NFS, in any incarnation, has never been a purist’s driving game. As long as it had that taboo underground  feeling, the arcade feel and a city to explore, you’d forgive the unrealistic driving, where brakes are an afterthought and a Viper can hit 120 mph in 1.5 seconds. In a more adult setting, NFS’ driving flaws are laid bare.

And yet someone at EA decided to let NFS step up into the big leagues. Wong answer. Let’s hope EA returns ProStreet to the streets or… no, that’s it. That’s what they need to do.

By on October 23, 2008

One day, we’ll look back fondly on the rivalry between Xbox and Playstation. Inevitably, we’ll discuss the competing pairs of game that these consoles offered, genre by genre, sequel by sequel. We’ll debate Final Fantasy vs. Oblivion, Halo vs. Resistance, and ,of course, Gran Turismo (“GT”) vs. Forza Motorsport. And everyone will pick the Playstation(s)’s GT series. That said, Xbox owners need not lament as the Xbox’s own flagship racer is a solid game indeed and one of the most intuitive, purest racing games available today.

Forza Motorsport 2 offers several modes, the most interesting of which is the career mode. Don’t look for any story here; this game is all about racing. Period. There are no drug package deliveries, no free roam, and certainly no police chases. The entire concept of career mode is to finish a series of races to unlock a harder series of races where better cars can be used.

Starting out as a grassroots racer, you’ll take your track toy to humble, simple tracks to hone your skills. Forza offers all manner of driving aids for the beginner: automatic transmission, ABS, traction control and stability management. Minor point of irritation: all driving aids are available to all cars, even cars that have no business having them. You can now recreate the legendary Ferrari 312P / Ford GT40 face-off, only with traction control.

The best driving aid, of course, is the famous Forza guiding line. Not only does it provide an approximation of the best driving line, it glows red and green to prompt you towards the optimal speed along this line. It’s such a good teacher (or I’m such a bad driver), that I found my lap times dropping drastically on other driving games after playing this one. Of course, to achieve the “elite” times you see on Xbox live, you’ll have to learn to do things on your own. The guiding line doesn’t cut chicanes where possible. Worse yet, the automatic transmission shifts a wee bit before the redline, depriving you of that last ounce of the engine’s power.

As your driving improves, you’ll find it natural to step into better and better cars, on better and better tracks. Each step along the way is well-nuanced; a feat that sets Forza apart from other racers. Early on, the lo-po FWD compacts are forgiving and easy. Midway through, the Ferrari F430 or Corvette Z06 makes you honest about being smooth on the buttons, lest you lock-up going into a bend or spin out coming out of one. Near the end, the Le Mans LMP1 cars will truly test your testicular fortitude.

It’s evident the developers focused on car behavior. Each car, even compared to cars in the same class, has a unique personality. The Ferrari Enzo isn’t shy about singing the family tune through its exhaust. There’s a weight penalty as your AWD Lancer Evo hits the end of a long straight. The Corvette’s ridiculous grip and snap oversteer are present. And so on. There’s no doubt about it, Forza is one of the most faithful reproduction of the driving experience available in videogames today.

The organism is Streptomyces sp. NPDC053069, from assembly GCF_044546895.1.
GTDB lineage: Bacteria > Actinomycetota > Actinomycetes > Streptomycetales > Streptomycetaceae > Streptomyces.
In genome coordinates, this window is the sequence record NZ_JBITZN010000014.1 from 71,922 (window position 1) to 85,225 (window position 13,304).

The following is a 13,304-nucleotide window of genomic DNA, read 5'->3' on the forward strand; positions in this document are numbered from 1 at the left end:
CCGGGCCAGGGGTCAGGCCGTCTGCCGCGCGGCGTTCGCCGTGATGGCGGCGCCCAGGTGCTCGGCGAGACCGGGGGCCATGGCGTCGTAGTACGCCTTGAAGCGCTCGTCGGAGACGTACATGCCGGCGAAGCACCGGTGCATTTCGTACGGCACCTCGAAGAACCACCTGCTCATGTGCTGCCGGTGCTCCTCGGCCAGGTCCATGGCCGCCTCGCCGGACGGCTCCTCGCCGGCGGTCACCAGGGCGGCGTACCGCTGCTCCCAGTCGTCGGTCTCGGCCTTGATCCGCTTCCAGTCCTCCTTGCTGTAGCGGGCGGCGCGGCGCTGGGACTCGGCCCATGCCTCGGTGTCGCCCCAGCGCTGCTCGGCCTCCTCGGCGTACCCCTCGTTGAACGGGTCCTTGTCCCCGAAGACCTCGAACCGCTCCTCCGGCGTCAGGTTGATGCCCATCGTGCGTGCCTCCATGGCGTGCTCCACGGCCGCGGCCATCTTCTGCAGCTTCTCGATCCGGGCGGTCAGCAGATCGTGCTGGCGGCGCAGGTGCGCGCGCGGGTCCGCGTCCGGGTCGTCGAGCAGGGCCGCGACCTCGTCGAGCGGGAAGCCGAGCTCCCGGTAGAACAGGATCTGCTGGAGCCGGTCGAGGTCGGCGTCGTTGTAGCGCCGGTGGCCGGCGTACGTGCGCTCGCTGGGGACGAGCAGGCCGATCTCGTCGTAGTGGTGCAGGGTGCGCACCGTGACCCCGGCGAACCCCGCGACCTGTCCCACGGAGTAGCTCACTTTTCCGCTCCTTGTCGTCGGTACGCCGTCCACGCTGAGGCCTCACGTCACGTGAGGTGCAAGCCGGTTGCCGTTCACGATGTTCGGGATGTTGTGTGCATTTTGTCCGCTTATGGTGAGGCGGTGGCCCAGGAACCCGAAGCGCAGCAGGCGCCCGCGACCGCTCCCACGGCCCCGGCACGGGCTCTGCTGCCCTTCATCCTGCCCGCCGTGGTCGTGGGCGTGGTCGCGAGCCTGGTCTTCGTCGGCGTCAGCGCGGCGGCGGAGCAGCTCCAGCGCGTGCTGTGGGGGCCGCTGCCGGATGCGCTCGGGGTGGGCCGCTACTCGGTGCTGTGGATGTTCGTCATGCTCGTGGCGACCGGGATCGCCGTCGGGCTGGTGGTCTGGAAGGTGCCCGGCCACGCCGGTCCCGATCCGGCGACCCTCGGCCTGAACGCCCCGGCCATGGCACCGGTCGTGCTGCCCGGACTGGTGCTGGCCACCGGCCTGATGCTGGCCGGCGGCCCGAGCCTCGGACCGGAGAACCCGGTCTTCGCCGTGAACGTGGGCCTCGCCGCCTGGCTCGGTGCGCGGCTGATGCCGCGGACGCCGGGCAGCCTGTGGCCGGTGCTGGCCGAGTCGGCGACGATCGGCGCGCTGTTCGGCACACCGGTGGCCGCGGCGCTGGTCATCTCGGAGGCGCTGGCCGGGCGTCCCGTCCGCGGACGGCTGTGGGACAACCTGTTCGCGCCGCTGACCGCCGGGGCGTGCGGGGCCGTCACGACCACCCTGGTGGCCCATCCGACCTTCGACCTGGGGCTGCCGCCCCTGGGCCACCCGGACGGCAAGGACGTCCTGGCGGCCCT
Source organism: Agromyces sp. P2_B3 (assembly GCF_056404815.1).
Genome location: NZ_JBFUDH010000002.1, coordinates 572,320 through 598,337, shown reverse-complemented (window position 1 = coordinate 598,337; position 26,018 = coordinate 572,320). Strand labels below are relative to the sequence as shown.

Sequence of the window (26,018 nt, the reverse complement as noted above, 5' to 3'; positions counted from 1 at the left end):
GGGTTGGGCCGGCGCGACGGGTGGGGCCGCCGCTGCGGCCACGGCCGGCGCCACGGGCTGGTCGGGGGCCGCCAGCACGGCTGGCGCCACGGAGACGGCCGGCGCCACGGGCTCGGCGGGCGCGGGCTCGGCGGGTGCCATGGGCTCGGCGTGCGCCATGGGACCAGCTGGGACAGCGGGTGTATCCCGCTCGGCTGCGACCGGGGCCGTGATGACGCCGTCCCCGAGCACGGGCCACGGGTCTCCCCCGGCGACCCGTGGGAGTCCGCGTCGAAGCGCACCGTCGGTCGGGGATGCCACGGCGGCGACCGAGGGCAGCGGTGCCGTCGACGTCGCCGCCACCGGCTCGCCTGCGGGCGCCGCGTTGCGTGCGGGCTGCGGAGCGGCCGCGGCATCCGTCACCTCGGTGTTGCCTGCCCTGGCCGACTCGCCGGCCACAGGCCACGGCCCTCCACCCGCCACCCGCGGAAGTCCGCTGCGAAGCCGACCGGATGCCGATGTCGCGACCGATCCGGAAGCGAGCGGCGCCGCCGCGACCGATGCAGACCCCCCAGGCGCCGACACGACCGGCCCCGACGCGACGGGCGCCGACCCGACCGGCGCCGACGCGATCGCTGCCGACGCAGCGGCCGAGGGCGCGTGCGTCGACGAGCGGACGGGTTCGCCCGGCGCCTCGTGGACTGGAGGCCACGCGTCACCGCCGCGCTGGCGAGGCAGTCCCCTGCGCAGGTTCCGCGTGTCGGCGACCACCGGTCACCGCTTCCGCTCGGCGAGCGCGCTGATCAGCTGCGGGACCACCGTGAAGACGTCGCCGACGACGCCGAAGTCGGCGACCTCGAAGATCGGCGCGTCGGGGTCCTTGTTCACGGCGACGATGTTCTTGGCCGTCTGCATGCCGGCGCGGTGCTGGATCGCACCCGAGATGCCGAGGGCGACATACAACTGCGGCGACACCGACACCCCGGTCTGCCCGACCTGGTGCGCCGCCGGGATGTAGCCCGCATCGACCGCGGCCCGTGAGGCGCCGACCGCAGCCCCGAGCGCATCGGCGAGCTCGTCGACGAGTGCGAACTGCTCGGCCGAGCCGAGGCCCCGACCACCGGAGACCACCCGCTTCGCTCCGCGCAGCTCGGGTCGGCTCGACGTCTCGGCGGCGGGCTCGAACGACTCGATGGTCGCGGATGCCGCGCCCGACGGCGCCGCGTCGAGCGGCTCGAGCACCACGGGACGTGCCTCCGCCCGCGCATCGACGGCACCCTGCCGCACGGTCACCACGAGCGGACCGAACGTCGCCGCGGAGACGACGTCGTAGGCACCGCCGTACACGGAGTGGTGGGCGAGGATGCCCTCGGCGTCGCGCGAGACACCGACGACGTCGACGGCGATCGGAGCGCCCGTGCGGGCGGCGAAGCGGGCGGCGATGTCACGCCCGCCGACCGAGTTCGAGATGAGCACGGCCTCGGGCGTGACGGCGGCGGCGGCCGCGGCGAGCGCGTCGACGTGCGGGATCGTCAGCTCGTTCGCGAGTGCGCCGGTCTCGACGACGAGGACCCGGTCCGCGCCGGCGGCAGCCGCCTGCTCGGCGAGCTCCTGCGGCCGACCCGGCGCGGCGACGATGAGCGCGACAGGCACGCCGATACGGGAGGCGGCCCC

The driving dynamics’ gain, though, came at the expense of almost every other aspect of the game. None are major gripes, but taken as a whole, they leave Forza feeling somewhat unfinished.

Being a nice guy, I’ll call the graphics and re-used crowd representations “understated”. Customization is disappointing, especially on higher-end cars. Some of the Le Mans cars can’t even be tuned at all.

Then there are the tracks. Forza 2 offers less tracks than the game before it. The stalwarts are back, but it’s infuriating to buy the game and then pay to download a track as inane as a plain oval on Xbox live. At least the tracks that are included are faithfully represented. You’ll see just how annoying Laguna Seca’s corkscrew can be, or how challenging it is to apex through the carousel on the Nordschleife.

Unfortunately, the interiors come right out of the GM playbook. Every single car has the same interior. The cockpit of your Porsche 914 and my Ferrari P333: identical. Considering many games published a year before this one had distinct interiors, it’s as forgivable as the Corvette and the Aura sharing a steering wheel. Ahem.

My biggest gripe, though, is the number of cars per race: Eight. MAX. In that formation, you’ll find yourself all alone for huge stretches on the game’s bigger tracks – sometimes for entire laps! No one signed up for time attacks, Microsoft.

For Forza 2’s designers, game play was job one – and it’s apparent in every aspect of the game. This game’s realism and driving experience are unmatched.

Bottom line: **** Far from perfect, but you will never stop to ponder the game’s flaws as you hear your tires thumping along Sebring raceway.